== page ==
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By definition a map is set of pairs. So we would expect maps to obey the same laws that are valid for sets. Yet the semantics of the itl's maps may be a different one, because of it's aggregating facilities, where the aggregating combiner operations are passed to combine the map's associated values. It turns out, that the aggregation on overlap principle induces semantical properties to itl maps in such a way, that the set of equations that are valid will depend on the semantics of the type CodomainT of the map's associated values.

This is less magical as it might seem at first glance. If, for instance, we instantiate an interval_map to collect and concatenate std::strings associated to intervals,

interval_map<int,std::string> cat_map;
cat_map += make_pair(interval<int>::rightopen(1,5),std::string("Hello"));
cat_map += make_pair(interval<int>::rightopen(3,7),std::string(" World"));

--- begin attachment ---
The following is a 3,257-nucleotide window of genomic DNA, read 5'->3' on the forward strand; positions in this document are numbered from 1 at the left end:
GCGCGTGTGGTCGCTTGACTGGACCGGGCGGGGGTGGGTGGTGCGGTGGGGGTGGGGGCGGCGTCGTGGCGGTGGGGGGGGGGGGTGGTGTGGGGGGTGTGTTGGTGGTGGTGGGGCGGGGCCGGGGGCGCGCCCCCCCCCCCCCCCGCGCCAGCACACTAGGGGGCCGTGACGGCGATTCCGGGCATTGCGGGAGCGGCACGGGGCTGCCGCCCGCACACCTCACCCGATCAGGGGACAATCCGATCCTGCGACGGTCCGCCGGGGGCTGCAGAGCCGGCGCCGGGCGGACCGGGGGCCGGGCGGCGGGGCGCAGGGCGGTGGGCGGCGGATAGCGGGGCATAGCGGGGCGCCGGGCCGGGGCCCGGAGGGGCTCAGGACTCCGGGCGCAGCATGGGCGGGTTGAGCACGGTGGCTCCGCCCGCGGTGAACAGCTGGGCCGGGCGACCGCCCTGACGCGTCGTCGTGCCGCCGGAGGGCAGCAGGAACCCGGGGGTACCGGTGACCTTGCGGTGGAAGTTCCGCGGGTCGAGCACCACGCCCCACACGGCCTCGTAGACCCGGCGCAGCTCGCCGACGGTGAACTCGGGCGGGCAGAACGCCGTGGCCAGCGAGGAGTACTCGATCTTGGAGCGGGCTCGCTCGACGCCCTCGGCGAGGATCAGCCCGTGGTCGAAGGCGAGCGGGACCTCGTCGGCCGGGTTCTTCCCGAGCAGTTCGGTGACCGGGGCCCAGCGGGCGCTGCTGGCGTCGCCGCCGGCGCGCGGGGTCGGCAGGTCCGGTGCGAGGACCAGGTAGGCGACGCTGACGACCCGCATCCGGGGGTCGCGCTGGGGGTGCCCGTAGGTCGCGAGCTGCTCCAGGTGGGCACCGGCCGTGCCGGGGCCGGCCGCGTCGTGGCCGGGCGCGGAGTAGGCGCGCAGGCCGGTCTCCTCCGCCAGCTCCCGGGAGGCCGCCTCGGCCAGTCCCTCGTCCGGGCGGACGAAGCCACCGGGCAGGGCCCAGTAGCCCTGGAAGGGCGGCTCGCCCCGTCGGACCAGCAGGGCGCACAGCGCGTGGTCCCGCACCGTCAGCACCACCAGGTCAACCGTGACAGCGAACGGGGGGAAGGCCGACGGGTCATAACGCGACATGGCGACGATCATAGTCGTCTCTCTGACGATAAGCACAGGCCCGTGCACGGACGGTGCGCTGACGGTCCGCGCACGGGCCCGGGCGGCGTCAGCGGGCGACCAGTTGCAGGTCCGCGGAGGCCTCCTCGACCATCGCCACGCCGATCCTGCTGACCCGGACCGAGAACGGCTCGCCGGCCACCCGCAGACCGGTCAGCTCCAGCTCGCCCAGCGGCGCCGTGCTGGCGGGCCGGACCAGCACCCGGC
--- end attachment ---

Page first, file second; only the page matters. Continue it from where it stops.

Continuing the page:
cout << "cat_map: " << cat_map << endl;

we won't be able to apply operator -=

// This will not compile because string::operator -= is missing.
cat_map -= make_pair(interval<int>::rightopen(3,7),std::string(" World"));

because, as std::sting does not implement -= itself, this won't compile. So all laws, that rely on operator -= or - not only will not be valid they can not even be stated. This reduces the set of laws that can be valid for a richer CodomainT type to a smaller set of laws and thus to a less restricted semantics.

Currently we have investigated and validated two major instantiations of itl::Maps,

both of which seem to have many interesting use cases for practical applications. The semantics associated with the term Numbers is a commutative monoid for unsigned numbers and a commutative or abelian group for signed numbers. From a practical point of view we can think of numbers as counting or quantifying the key values of the map.

Itl Maps of Sets or Collectors are models of concept Set. This implies that all laws that have been stated as a semantics for itl::Sets in the previous chapter also hold for Maps of Sets. Itl Maps of Numbers or Quantifiers on the contrary are not models of concept Set. But there is a substantial intersection of laws that apply both for Collectors and Quantifiers.

Kind of Map



Maps of Sets


Collects items for key values

Maps of Numbers


Counts or quantifies the key values

In the next two sections the law based semantics of Collectors and Quantifiers will be described in more detail.